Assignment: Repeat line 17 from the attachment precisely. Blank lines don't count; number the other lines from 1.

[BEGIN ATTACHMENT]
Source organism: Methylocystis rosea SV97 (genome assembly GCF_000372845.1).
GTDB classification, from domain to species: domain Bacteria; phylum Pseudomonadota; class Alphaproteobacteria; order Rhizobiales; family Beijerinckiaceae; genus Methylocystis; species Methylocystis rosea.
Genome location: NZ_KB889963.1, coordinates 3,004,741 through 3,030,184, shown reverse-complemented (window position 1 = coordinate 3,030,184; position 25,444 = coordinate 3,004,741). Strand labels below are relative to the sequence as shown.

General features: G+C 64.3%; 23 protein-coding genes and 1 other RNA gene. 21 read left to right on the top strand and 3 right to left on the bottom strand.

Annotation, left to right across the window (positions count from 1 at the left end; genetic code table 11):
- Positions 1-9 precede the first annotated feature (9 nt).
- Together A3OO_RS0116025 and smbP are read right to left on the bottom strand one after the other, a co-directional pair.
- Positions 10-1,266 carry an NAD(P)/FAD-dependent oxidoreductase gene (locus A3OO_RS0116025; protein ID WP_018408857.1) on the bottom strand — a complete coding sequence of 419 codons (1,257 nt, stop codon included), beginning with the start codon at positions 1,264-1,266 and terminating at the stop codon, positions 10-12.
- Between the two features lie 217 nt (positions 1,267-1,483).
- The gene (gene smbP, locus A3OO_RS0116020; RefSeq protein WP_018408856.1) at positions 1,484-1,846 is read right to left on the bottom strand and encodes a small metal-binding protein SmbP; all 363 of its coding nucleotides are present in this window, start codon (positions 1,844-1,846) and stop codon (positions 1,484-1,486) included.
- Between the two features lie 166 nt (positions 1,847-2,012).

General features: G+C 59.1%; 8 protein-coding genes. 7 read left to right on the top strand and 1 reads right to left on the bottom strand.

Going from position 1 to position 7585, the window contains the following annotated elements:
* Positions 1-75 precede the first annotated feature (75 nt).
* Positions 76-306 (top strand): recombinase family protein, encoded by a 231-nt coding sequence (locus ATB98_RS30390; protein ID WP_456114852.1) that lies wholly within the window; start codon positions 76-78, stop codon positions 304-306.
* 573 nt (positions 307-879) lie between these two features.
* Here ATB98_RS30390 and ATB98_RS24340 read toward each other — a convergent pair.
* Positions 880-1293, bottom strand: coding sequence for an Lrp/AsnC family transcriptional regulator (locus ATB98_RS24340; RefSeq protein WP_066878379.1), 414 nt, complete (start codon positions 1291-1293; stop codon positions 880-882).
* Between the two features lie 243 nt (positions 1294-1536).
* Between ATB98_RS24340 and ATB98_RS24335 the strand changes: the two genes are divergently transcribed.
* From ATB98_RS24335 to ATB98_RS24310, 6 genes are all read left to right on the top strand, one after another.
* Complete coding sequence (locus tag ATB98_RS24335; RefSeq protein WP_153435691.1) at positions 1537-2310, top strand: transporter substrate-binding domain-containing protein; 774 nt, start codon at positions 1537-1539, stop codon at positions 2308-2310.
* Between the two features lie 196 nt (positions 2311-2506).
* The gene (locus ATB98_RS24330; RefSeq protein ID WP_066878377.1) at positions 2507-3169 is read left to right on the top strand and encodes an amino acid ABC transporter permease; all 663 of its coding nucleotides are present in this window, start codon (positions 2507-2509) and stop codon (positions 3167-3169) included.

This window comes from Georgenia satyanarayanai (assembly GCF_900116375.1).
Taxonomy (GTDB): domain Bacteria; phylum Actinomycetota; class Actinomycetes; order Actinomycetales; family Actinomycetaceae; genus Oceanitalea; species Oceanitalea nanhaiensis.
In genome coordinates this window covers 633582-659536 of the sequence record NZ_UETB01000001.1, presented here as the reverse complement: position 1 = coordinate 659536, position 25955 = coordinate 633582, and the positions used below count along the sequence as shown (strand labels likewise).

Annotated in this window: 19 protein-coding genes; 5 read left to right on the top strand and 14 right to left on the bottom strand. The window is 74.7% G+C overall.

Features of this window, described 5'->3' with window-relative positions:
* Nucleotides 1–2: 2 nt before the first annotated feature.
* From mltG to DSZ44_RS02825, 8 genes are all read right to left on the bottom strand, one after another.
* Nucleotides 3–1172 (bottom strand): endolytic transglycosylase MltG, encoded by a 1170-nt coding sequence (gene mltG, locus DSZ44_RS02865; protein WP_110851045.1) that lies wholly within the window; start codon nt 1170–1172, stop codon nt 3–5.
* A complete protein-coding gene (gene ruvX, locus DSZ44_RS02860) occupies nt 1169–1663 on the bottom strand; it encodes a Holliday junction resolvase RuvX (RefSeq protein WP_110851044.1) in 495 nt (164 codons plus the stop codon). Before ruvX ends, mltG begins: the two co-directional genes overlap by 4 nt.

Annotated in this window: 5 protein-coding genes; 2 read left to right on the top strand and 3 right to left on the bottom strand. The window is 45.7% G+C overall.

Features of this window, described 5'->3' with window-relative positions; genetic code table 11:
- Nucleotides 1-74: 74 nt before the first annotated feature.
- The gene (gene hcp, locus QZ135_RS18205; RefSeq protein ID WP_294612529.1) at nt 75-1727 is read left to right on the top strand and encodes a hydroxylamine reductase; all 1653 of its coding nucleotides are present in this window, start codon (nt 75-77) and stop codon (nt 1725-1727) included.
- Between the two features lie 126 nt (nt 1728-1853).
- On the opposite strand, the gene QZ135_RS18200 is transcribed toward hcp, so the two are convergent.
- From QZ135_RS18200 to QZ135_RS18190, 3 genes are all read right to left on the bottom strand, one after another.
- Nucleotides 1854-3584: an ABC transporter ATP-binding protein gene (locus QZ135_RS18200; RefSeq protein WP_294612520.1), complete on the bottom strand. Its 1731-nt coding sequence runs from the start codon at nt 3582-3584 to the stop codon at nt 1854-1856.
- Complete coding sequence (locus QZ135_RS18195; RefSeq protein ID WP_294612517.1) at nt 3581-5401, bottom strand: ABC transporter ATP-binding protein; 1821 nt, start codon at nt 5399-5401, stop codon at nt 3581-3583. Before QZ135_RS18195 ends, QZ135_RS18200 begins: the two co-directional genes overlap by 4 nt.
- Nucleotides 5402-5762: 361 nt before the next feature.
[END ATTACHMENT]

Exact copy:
* Here ATB98_RS30390 and ATB98_RS24340 read toward each other — a convergent pair.